4. Natural Disasters: Natural disasters such as earthquakes and floods can cause a stock market crash. Investors may be concerned about the potential for losses due to damage to businesses or infrastructure, and may choose to sell their shares in order to protect their investments.
5. Fraud: Fraud or other unethical business practices can also cause a stock market crash. When investors become aware of fraudulent activities at a company, they may lose confidence in the company and its stock price, causing them to sell their shares.
6. Excessive Speculation: When investors become overly optimistic about a particular stock, they may start buying up large amounts of its shares, causing its price to increase rapidly. This can lead to a stock market crash if other investors become worried that the stock is overvalued and decide to sell their shares to take advantage of the lower prices.
What happens if the stock market crashes?
If the stock market crashes, it can have a devastating effect on the global economy. A stock market crash is when the stock market experiences a significant and rapid drop in the prices of stocks. This usually happens due to a significant global event or economic downturn, and can cause a ripple effect throughout the world.
When a stock market crash occurs, it causes panic among investors as they fear that their investments could lose value. This can lead to a period of market volatility as investors try to assess the impact of the crash and decide what to do with their investments.
When the market crashes, investors often sell off their stocks in an effort to protect their capital. This can cause the market to become even more volatile as more stocks are sold off, causing a vicious cycle. This can lead to a rapid decrease in stock prices, and a significant decrease in the overall value of the market.
At this point, the economy can suffer significantly. Companies may have to lay off employees and cut back on production, leading to further economic decline. Businesses may struggle to stay afloat, as consumers tighten their budgets and spend less. This can further hurt the economy and lead to a recession.
The effects of a stock market crash can be long-lasting and can take years to fully recover from. It is important for investors to remain vigilant and be prepared for a potential market crash. It is also important to diversify investments to help protect against potential losses.
Stock market crashes in history
A shorter summary of the above:
1. Black Tuesday, October 29, 1929: The most famous stock market crash in history, Black Tuesday occurred in 1929 and marked the beginning of the Great Depression. It was the largest single-day stock market drop in history, with the Dow Jones Industrial Average (DJIA) dropping nearly 13 percent. The economy was already in decline before the crash, but the stock market crash was the tipping point that sent the US economy into a full-blown depression. The crash was caused by a combination of over-speculation in the stock market, a lack of investor confidence, and a lack of government intervention.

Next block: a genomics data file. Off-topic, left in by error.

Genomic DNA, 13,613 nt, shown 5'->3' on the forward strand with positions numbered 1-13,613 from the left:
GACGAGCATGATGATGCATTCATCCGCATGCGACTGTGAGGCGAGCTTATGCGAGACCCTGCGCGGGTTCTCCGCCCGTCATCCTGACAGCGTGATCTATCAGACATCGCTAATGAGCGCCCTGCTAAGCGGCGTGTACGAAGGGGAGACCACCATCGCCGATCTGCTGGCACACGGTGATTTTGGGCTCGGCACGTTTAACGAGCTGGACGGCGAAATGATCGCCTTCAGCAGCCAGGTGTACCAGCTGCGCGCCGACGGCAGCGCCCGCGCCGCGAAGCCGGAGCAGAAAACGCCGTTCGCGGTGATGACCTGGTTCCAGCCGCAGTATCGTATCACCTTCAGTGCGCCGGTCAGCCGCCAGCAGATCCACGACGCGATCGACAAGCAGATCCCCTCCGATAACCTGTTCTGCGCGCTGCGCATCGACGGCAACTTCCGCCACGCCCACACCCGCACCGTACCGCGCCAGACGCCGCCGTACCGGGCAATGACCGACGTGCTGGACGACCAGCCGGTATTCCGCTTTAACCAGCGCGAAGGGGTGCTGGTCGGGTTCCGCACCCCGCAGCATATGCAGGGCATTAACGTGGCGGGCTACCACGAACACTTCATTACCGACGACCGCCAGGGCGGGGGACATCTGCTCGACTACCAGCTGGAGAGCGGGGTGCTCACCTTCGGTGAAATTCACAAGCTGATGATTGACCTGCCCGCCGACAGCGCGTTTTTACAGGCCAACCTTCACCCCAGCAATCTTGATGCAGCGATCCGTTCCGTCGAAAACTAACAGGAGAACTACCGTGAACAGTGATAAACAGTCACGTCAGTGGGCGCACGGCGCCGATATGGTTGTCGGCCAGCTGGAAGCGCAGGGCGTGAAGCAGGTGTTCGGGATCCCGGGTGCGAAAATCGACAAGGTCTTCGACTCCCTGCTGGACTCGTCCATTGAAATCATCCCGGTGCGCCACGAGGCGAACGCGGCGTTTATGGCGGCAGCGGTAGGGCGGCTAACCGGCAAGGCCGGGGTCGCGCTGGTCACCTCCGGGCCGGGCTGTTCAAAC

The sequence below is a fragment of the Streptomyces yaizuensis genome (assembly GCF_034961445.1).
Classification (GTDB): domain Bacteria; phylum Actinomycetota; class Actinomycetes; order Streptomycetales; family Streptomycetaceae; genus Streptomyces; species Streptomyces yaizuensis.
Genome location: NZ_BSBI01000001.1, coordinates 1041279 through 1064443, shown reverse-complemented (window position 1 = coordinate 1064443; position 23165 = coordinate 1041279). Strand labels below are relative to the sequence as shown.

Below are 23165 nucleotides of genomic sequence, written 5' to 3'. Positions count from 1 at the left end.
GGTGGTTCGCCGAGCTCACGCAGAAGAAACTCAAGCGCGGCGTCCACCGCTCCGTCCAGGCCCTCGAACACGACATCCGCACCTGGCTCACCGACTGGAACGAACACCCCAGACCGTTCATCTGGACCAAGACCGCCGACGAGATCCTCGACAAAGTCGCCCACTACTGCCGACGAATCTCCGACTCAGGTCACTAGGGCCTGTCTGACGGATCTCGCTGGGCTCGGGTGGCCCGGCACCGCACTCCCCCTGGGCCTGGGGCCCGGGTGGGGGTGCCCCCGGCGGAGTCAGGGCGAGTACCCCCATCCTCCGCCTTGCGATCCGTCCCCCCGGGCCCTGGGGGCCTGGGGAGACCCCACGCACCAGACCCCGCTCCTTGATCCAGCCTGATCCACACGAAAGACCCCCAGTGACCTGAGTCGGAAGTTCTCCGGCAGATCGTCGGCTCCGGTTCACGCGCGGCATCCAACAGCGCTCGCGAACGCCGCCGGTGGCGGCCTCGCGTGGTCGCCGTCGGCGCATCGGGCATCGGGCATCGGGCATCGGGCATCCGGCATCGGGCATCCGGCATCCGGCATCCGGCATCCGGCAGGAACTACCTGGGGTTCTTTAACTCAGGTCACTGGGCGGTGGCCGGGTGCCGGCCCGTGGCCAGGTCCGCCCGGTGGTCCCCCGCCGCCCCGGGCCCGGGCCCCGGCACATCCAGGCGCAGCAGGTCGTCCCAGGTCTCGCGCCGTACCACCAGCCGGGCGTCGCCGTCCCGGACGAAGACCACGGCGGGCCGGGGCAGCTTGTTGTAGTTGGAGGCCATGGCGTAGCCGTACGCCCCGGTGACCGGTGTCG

2. Black Monday, October 19, 1987: On this day, the DJIA fell 22.6 percent, making it the largest one-day stock market crash in history. The crash was caused by a combination of computer-driven trading, investor panic, and a lack of liquidity in the market. The crash was so sudden and unexpected that it was dubbed “Black Monday.”
3. The Dot-Com Bubble, 2000-2002: The dot-com bubble was a period of extreme speculation in internet-related stocks that took place between 2000 and 2002. During this time, investors poured money into internet-related stocks in the hopes of making a quick profit. When the bubble burst, the NASDAQ fell 78 percent and many investors lost their entire portfolios.
4. The Financial Crisis of 2008: The financial crisis of 2008 was the worst economic crisis since the Great Depression. It was caused by a combination of reckless lending and investments, derivatives, and a lack of government oversight. The Dow Jones Industrial Average fell more than 50 percent from its peak before eventually recovering.
5. The Coronavirus Crash of 2020: As the coronavirus pandemic spread, the stock market experienced its worst crash since the Great Depression. The Dow Jones Industrial Average plunged 34 percent from its peak before eventually recovering. The crash was caused by a combination of investor panic, uncertainty, and a lack of government intervention.
What goes up when the stock market crashes?
When the stock market crashes, it means that the overall market has decreased in value. This means that the value of stocks, bonds, and other investments has decreased. In general, when the stock market crashes, the prices of stocks and other investments go down. This is because investors are selling their investments in order to avoid further losses, which causes the prices of these investments to decrease.
At the same time, however, the prices of certain other investments, such as gold and commodities, may go up. This is because investors may be looking to buy these items as a hedge against a stock market crash. When investors believe that their stocks may decrease in value, they may look to buy items such as gold or commodities in order to protect their investments. This can cause the prices of these items to increase as investors rush to buy them.